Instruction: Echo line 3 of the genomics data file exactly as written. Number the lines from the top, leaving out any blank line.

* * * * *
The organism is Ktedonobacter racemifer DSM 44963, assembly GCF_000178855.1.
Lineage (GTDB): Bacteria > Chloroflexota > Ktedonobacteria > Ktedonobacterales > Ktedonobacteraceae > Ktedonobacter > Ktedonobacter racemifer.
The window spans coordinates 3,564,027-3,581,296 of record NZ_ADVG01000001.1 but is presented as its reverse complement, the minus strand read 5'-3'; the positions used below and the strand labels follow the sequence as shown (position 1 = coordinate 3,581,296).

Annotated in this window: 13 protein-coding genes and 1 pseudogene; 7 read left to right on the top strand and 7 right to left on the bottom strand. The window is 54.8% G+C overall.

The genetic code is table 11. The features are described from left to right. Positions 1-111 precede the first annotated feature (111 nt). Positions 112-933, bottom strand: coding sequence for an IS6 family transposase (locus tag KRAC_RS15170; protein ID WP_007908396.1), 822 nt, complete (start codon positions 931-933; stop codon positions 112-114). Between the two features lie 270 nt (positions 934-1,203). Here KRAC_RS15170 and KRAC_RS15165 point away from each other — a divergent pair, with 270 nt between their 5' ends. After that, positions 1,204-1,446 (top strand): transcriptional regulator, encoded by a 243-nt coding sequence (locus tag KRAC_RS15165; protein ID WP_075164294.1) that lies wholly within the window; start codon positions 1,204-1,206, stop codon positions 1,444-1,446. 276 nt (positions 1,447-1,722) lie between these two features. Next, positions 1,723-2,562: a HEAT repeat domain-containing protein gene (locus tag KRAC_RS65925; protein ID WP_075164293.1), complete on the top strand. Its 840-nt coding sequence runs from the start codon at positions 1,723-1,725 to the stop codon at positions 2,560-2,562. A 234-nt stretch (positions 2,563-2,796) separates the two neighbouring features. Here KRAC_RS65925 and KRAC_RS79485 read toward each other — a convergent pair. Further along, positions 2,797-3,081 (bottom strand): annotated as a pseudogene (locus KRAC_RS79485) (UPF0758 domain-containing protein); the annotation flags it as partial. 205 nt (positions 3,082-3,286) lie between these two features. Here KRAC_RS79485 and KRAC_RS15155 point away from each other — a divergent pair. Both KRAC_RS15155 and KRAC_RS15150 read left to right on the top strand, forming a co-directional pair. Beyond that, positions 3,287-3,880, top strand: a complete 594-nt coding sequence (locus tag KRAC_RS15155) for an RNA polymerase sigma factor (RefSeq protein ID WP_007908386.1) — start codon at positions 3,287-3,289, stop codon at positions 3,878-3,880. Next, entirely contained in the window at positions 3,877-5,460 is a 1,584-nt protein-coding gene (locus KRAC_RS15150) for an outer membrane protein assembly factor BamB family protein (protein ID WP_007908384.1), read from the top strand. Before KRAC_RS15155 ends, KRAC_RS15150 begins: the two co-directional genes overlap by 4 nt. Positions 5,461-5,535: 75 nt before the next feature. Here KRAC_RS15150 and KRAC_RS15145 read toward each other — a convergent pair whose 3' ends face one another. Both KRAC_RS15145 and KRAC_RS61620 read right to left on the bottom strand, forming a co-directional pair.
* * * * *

The window spans coordinates 3,564,027-3,581,296 of record NZ_ADVG01000001.1 but is presented as its reverse complement, the minus strand read 5'-3'; the positions used below and the strand labels follow the sequence as shown (position 1 = coordinate 3,581,296).